The Government Has Failed in Its Coronavirus Response

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At both Federal and State Government levels, corruption and lack of a clear-cut strategy is putting Nigerians at more danger of infection.
A crowded market in Market

The coronavirus pandemic has affected Nigerians of all ages and economic status. It has infected and killed elites such as former Chief of Staff, Abba Kyari and former Oyo state governor, Abiola Ajimobi. But to a greater extent, it has devastated the lives and livelihoods of everyday Nigerians. The global pandemic was unexpected, that is undeniable. But the Nigerian government’s response has only served to exacerbate the spread and economic strains of this health crisis.

A Headstart

The country’s first Coronavirus case was recorded in late February. More than a week later the second case was recorded in Ogun state. But it would take the Federal Government till the 18th of March to review it’s international travel policy and put bans on high case countries such as the United States, UK, South Korea, etc.

From there it was a confused parchment of restrictions that did not add up to a coherent policy. For instance, the Lagos State government banned religious gatherings of over 50 worshipers and then followed up by closing down schools. But markets and factories continued to operate without enforcement of safety guidelines. This sort of incoherent response to the pandemic was replicated by different state governments all over the country and interstate travel continued to go on between high-risk states and states that had not recorded even a single case of the virus.

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Denial And Conspiracy Theories

The responses were also marred by anti-intellectualism and denial among sections of Nigeria’s governing class who disregarded public health guidelines and insisted that the pandemic was not real or was not that serious.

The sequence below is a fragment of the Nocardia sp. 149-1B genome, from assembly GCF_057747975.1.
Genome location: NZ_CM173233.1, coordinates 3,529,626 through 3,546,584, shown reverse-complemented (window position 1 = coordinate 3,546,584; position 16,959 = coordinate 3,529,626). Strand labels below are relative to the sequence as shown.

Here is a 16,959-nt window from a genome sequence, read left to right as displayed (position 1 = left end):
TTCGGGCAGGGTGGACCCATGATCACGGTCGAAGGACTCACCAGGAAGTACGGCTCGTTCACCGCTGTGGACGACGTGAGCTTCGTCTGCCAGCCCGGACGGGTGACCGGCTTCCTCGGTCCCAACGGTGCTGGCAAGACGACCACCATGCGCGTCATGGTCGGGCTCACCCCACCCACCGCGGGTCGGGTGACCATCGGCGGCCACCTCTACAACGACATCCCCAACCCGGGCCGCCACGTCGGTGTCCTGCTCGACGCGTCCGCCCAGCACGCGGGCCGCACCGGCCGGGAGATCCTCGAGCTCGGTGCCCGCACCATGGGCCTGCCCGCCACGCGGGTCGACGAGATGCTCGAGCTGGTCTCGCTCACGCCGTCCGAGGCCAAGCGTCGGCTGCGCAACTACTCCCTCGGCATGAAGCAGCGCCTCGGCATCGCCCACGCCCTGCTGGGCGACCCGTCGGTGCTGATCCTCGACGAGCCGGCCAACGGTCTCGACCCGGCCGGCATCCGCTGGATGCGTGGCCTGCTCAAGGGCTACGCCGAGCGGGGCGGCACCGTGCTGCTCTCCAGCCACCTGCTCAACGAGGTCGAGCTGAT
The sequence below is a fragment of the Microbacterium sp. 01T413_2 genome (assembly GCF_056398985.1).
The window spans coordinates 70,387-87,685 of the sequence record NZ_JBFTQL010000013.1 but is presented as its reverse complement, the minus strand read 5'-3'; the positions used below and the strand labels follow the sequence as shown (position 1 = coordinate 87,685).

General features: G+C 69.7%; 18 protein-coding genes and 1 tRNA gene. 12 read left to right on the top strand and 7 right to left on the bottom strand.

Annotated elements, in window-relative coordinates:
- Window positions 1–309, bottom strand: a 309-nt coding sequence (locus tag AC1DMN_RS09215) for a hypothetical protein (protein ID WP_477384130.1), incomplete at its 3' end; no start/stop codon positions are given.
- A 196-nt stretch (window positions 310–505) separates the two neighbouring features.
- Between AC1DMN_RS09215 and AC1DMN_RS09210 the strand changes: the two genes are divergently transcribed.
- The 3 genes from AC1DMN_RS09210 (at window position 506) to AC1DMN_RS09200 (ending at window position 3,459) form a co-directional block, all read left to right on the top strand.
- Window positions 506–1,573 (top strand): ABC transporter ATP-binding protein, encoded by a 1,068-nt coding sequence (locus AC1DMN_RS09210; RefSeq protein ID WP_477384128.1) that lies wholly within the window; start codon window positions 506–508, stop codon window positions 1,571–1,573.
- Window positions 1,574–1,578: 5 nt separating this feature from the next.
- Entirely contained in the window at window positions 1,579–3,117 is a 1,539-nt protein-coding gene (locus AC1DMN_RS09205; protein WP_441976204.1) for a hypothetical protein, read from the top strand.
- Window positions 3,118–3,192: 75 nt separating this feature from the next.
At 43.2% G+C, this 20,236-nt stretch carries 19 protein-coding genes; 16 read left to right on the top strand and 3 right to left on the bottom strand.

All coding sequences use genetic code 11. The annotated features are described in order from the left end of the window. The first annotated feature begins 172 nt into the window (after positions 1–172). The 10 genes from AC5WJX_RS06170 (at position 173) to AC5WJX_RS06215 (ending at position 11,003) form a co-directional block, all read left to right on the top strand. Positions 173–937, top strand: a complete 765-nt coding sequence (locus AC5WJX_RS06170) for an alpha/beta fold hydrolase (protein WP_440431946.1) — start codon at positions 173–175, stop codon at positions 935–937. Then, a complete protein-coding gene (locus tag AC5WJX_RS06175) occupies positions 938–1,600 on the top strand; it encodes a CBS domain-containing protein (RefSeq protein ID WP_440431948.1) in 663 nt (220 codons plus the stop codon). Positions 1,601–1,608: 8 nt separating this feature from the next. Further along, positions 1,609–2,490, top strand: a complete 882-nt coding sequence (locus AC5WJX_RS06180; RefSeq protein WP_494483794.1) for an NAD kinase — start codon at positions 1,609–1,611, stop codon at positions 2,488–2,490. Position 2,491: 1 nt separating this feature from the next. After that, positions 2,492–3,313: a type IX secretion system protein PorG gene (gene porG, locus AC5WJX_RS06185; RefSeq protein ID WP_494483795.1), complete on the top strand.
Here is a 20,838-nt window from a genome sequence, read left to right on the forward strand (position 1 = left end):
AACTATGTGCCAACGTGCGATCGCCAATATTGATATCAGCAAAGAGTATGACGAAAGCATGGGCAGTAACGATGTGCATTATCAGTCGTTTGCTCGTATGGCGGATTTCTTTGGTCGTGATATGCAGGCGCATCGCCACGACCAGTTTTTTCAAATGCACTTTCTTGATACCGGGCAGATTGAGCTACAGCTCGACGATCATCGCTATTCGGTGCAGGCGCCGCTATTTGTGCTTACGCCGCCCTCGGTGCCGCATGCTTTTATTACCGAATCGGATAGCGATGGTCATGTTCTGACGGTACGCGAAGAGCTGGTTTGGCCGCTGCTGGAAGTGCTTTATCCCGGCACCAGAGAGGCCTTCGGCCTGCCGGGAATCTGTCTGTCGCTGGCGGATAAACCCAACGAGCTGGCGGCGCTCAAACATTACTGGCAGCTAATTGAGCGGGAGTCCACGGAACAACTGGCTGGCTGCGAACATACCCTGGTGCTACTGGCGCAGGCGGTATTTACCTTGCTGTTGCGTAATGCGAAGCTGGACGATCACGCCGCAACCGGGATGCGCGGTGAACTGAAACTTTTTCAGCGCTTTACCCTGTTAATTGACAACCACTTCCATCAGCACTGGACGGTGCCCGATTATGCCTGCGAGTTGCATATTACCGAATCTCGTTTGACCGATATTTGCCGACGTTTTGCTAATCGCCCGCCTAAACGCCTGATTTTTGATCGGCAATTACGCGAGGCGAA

Abia State governor, Okezie Ikpeazu on a video that surfaced on the 22nd of March, said Abians were not in danger of the Coronavirus because “Abia is the only state that is mentioned in the Bible. We have been promised by God that none of these diseases will get to us.”

Today more than 385 people have tested positive to the coronavirus in Abia state including Governor Ikpeazu himself.

The uncoordinated response from both State and Federal government officials created doubts about the genuineness of the response. It also spurred conspiracy theories about whether the danger of the pandemic exists in the country.

On the 29th of March, the FG took more proactive action and put Lagos, Abuja, and Ogun states on lockdown. Various state governments imposed lockdowns but failed to execute them in a way beneficial to and workable for, ordinary Nigerians. There were no palliative measures. There was no classification in most states of which professions constituted essential workers. The Nigerian economy being predominantly informal, most workers got their income daily through informal economic activities. Given the country’s high poverty rate, many Nigerians did not have any savings on which to fall back on.